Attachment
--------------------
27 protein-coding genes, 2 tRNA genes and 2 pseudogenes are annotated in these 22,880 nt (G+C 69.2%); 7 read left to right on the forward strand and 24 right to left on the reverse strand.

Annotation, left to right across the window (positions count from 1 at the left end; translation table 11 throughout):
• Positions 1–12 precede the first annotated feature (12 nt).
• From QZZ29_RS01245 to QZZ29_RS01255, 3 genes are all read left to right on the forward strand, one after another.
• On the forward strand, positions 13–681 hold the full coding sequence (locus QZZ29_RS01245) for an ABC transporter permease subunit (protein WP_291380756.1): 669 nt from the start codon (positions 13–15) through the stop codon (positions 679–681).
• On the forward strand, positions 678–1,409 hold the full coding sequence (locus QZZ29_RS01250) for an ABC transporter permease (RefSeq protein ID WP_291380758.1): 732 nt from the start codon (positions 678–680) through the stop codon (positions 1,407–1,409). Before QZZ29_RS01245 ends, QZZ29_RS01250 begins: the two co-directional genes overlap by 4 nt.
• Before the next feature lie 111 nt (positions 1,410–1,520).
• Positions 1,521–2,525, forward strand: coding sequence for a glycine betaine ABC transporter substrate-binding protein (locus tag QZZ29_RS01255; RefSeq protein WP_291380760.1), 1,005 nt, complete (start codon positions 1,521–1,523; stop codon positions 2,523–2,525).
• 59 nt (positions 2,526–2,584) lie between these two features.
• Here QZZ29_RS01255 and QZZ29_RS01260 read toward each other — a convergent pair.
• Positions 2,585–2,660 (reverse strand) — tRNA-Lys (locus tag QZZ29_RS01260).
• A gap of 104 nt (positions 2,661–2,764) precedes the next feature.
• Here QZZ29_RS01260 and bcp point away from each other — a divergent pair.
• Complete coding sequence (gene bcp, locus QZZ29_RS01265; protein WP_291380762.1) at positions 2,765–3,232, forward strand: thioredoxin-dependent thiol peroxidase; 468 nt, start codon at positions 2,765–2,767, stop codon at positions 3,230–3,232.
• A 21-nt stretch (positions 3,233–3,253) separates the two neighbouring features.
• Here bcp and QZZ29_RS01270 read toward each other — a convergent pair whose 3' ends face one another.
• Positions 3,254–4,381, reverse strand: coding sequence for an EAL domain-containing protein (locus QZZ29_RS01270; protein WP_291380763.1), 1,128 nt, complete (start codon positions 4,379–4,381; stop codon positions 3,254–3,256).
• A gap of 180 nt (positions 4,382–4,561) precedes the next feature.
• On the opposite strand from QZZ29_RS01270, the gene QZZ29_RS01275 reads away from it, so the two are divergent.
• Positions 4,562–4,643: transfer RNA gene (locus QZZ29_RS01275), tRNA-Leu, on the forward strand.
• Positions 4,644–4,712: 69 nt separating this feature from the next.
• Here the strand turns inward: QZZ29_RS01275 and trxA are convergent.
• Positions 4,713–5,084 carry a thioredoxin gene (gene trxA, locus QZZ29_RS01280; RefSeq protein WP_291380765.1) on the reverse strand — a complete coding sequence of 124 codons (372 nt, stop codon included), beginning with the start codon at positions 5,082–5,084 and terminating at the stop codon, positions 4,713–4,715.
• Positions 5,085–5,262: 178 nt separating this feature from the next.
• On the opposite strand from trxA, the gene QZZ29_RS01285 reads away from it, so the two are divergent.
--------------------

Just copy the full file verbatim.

27 protein-coding genes, 2 tRNA genes and 2 pseudogenes are annotated in these 22,880 nt (G+C 69.2%); 7 read left to right on the forward strand and 24 right to left on the reverse strand.

Annotation, left to right across the window (positions count from 1 at the left end; translation table 11 throughout):
• Positions 1–12 precede the first annotated feature (12 nt).
• From QZZ29_RS01245 to QZZ29_RS01255, 3 genes are all read left to right on the forward strand, one after another.
• On the forward strand, positions 13–681 hold the full coding sequence (locus QZZ29_RS01245) for an ABC transporter permease subunit (protein WP_291380756.1): 669 nt from the start codon (positions 13–15) through the stop codon (positions 679–681).
• On the forward strand, positions 678–1,409 hold the full coding sequence (locus QZZ29_RS01250) for an ABC transporter permease (RefSeq protein ID WP_291380758.1): 732 nt from the start codon (positions 678–680) through the stop codon (positions 1,407–1,409). Before QZZ29_RS01245 ends, QZZ29_RS01250 begins: the two co-directional genes overlap by 4 nt.
• Before the next feature lie 111 nt (positions 1,410–1,520).
• Positions 1,521–2,525, forward strand: coding sequence for a glycine betaine ABC transporter substrate-binding protein (locus tag QZZ29_RS01255; RefSeq protein WP_291380760.1), 1,005 nt, complete (start codon positions 1,521–1,523; stop codon positions 2,523–2,525).
• 59 nt (positions 2,526–2,584) lie between these two features.
• Here QZZ29_RS01255 and QZZ29_RS01260 read toward each other — a convergent pair.
• Positions 2,585–2,660 (reverse strand) — tRNA-Lys (locus tag QZZ29_RS01260).
• A gap of 104 nt (positions 2,661–2,764) precedes the next feature.
• Here QZZ29_RS01260 and bcp point away from each other — a divergent pair.
• Complete coding sequence (gene bcp, locus QZZ29_RS01265; protein WP_291380762.1) at positions 2,765–3,232, forward strand: thioredoxin-dependent thiol peroxidase; 468 nt, start codon at positions 2,765–2,767, stop codon at positions 3,230–3,232.
• A 21-nt stretch (positions 3,233–3,253) separates the two neighbouring features.
• Here bcp and QZZ29_RS01270 read toward each other — a convergent pair whose 3' ends face one another.
• Positions 3,254–4,381, reverse strand: coding sequence for an EAL domain-containing protein (locus QZZ29_RS01270; protein WP_291380763.1), 1,128 nt, complete (start codon positions 4,379–4,381; stop codon positions 3,254–3,256).
• A gap of 180 nt (positions 4,382–4,561) precedes the next feature.
• On the opposite strand from QZZ29_RS01270, the gene QZZ29_RS01275 reads away from it, so the two are divergent.
• Positions 4,562–4,643: transfer RNA gene (locus QZZ29_RS01275), tRNA-Leu, on the forward strand.
• Positions 4,644–4,712: 69 nt separating this feature from the next.
• Here the strand turns inward: QZZ29_RS01275 and trxA are convergent.
• Positions 4,713–5,084 carry a thioredoxin gene (gene trxA, locus QZZ29_RS01280; RefSeq protein WP_291380765.1) on the reverse strand — a complete coding sequence of 124 codons (372 nt, stop codon included), beginning with the start codon at positions 5,082–5,084 and terminating at the stop codon, positions 4,713–4,715.
• Positions 5,085–5,262: 178 nt separating this feature from the next.
• On the opposite strand from trxA, the gene QZZ29_RS01285 reads away from it, so the two are divergent.